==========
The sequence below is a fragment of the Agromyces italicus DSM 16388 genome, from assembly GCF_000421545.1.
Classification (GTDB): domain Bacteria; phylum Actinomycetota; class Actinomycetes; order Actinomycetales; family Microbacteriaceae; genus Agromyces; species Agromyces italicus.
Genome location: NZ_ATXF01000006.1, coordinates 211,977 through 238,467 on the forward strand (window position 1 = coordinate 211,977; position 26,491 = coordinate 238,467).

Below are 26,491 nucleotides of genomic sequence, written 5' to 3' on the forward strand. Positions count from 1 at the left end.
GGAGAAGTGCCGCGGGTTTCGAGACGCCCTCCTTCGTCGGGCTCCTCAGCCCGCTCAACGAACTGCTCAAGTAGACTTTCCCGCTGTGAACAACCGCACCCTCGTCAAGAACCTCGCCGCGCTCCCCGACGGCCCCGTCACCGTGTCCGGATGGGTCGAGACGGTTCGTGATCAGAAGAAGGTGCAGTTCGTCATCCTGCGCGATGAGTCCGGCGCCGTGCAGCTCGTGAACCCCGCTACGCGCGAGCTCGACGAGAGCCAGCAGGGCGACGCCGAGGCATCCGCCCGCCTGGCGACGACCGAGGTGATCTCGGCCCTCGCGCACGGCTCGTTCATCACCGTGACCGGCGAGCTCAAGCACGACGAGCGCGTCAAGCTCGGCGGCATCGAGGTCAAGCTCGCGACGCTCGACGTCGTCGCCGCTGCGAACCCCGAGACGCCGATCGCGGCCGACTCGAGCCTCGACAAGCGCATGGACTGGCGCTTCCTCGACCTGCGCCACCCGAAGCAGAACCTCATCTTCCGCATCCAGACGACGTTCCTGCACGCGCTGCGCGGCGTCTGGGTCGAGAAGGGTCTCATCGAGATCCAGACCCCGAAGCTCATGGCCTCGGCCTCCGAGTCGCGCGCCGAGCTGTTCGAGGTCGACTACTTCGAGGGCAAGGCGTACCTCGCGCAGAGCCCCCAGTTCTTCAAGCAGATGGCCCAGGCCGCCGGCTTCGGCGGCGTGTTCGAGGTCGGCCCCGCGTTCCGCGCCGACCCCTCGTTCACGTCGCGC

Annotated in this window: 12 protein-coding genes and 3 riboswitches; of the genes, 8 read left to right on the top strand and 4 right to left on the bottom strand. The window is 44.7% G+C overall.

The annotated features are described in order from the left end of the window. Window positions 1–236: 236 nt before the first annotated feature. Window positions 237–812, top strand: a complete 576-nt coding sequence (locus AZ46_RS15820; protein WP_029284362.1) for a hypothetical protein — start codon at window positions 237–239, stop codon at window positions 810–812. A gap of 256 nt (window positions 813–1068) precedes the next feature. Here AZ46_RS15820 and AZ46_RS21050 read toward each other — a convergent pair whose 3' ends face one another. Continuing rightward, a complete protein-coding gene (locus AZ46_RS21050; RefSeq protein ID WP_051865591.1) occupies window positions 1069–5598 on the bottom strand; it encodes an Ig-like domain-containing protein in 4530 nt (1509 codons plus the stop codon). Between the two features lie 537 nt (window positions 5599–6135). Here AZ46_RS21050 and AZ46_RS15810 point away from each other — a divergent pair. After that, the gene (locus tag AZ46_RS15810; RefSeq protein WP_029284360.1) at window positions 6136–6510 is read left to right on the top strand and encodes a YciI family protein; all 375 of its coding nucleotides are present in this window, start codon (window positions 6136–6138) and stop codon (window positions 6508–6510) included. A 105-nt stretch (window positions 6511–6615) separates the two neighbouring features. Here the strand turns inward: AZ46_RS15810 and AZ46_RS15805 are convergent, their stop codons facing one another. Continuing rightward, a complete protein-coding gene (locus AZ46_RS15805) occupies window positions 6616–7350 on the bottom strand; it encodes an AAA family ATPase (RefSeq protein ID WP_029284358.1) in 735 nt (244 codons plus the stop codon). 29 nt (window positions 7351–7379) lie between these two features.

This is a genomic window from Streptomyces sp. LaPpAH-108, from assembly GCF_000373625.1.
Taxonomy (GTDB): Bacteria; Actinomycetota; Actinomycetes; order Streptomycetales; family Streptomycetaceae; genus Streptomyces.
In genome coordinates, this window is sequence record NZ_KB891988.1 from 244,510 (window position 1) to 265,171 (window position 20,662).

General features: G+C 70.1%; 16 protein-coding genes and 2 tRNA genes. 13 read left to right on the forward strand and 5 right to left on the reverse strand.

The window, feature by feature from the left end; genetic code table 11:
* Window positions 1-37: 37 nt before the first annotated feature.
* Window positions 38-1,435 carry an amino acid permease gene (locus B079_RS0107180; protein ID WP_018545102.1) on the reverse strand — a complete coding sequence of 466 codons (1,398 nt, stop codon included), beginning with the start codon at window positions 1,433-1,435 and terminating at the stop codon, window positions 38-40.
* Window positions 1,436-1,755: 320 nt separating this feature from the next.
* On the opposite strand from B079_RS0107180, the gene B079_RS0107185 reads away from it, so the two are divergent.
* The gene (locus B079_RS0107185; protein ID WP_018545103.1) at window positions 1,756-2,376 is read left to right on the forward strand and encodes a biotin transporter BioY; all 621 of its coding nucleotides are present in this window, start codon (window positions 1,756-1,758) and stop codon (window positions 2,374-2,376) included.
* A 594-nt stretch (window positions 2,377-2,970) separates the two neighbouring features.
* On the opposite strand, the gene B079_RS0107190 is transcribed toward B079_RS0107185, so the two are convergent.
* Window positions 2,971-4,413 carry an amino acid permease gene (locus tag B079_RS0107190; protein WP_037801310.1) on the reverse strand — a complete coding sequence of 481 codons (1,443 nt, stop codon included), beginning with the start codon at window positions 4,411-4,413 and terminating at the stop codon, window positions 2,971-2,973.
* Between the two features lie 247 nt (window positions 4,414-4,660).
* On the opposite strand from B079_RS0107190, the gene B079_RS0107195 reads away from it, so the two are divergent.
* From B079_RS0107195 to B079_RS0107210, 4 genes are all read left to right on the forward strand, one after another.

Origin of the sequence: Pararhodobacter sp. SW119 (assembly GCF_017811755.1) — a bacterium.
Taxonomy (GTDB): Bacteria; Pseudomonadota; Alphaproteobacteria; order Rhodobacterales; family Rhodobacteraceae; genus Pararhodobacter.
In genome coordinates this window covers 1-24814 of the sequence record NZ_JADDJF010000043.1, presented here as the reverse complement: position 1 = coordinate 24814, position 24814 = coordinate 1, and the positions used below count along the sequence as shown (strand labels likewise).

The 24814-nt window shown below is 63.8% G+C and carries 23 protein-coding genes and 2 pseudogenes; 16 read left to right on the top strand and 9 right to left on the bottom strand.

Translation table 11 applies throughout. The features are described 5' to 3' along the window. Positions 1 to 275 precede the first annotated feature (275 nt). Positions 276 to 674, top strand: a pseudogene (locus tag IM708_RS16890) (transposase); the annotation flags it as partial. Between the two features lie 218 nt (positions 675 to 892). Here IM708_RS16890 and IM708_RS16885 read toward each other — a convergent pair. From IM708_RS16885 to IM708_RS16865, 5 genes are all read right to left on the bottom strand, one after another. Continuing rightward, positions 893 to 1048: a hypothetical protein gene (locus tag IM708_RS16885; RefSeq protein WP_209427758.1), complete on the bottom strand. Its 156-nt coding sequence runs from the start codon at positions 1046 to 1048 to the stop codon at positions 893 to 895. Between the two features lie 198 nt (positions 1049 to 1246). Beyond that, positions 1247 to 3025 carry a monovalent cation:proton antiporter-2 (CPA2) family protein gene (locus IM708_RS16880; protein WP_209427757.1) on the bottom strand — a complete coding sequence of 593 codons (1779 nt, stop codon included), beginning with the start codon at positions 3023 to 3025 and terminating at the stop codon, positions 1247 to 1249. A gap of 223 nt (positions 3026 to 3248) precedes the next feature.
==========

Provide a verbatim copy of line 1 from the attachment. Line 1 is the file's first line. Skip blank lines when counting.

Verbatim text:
The sequence below is a fragment of the Agromyces italicus DSM 16388 genome, from assembly GCF_000421545.1.